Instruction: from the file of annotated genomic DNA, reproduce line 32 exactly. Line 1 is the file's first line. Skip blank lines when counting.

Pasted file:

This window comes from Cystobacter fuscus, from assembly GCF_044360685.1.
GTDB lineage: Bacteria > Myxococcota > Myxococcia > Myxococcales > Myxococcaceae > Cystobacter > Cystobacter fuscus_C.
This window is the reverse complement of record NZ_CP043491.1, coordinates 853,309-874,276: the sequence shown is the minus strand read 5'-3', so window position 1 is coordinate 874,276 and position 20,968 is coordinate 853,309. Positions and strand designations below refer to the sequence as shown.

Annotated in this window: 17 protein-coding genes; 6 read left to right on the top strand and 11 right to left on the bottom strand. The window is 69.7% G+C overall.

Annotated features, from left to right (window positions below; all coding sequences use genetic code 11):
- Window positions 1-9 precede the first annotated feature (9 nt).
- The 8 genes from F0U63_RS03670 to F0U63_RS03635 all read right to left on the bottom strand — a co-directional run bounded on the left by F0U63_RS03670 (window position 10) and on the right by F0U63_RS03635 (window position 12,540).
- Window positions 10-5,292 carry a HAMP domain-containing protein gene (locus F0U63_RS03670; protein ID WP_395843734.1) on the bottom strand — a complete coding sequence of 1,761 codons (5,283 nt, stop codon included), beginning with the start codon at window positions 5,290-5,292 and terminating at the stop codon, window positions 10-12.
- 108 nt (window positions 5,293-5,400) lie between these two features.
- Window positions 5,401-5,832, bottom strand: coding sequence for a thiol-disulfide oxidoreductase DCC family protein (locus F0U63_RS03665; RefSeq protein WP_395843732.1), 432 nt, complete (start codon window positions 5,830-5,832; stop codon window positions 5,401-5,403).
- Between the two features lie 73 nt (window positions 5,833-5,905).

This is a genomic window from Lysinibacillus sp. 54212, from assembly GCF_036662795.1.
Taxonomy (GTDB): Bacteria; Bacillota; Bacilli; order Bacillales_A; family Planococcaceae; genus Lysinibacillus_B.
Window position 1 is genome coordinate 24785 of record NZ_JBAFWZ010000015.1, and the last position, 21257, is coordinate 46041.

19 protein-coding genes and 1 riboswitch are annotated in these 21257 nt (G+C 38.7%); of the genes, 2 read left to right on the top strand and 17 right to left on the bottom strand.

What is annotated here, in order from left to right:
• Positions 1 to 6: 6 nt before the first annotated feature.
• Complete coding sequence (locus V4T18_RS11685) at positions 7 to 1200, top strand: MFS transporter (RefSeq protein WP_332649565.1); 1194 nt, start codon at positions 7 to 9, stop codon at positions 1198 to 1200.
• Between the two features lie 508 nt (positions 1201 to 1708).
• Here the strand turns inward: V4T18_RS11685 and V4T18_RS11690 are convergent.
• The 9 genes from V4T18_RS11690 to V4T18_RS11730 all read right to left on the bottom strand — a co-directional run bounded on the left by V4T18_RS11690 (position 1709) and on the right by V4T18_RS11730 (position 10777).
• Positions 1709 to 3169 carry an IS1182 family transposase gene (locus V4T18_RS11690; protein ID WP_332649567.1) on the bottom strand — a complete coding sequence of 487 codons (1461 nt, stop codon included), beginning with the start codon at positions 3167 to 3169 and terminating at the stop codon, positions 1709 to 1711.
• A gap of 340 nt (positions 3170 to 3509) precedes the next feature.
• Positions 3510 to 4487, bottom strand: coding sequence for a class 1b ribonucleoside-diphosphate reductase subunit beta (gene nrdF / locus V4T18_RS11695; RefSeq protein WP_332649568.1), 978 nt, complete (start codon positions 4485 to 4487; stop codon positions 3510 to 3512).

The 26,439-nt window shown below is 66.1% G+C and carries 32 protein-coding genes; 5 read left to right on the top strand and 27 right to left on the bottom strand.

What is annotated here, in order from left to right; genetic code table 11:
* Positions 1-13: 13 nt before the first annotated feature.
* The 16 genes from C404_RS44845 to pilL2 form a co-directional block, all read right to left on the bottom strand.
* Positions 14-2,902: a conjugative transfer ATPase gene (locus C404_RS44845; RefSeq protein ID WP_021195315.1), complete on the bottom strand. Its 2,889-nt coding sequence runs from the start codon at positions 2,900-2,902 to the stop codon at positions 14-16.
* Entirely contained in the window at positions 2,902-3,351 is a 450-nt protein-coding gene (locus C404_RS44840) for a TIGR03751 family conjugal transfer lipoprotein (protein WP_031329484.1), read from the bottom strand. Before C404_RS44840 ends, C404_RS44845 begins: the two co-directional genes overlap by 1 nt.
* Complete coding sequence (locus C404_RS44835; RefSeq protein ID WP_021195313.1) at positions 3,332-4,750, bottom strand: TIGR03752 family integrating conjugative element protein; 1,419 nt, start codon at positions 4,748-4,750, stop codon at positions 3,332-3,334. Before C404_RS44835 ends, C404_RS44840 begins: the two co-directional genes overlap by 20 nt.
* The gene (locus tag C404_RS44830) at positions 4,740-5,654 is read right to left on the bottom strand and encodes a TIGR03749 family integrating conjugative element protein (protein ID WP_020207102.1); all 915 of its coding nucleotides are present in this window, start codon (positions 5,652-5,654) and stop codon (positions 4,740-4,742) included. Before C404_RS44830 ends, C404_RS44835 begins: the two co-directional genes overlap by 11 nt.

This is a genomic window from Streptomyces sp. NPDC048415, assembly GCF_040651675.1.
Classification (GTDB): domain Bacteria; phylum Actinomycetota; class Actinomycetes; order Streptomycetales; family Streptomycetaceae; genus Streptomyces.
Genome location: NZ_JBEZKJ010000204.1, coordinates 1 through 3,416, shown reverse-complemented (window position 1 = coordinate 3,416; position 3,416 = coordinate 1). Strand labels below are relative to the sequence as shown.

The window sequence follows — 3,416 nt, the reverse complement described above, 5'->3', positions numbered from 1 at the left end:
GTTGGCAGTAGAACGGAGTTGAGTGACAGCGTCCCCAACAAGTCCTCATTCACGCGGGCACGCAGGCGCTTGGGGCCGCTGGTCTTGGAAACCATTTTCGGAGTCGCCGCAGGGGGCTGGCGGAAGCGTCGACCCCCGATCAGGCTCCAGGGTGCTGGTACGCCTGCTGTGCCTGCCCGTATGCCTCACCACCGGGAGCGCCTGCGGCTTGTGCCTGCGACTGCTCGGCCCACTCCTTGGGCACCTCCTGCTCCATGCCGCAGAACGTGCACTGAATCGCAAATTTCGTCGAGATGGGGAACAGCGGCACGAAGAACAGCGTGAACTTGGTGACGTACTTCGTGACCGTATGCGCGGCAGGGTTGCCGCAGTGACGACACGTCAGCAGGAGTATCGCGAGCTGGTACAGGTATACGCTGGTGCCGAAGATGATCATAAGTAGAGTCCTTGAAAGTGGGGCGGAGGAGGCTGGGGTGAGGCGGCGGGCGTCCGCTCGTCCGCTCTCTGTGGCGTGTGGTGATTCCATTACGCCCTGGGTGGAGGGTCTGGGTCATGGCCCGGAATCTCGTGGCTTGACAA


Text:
* The gene (locus tag C404_RS44830) at positions 4,740-5,654 is read right to left on the bottom strand and encodes a TIGR03749 family integrating conjugative element protein (protein ID WP_020207102.1); all 915 of its coding nucleotides are present in this window, start codon (positions 5,652-5,654) and stop codon (positions 4,740-4,742) included. Before C404_RS44830 ends, C404_RS44835 begins: the two co-directional genes overlap by 11 nt.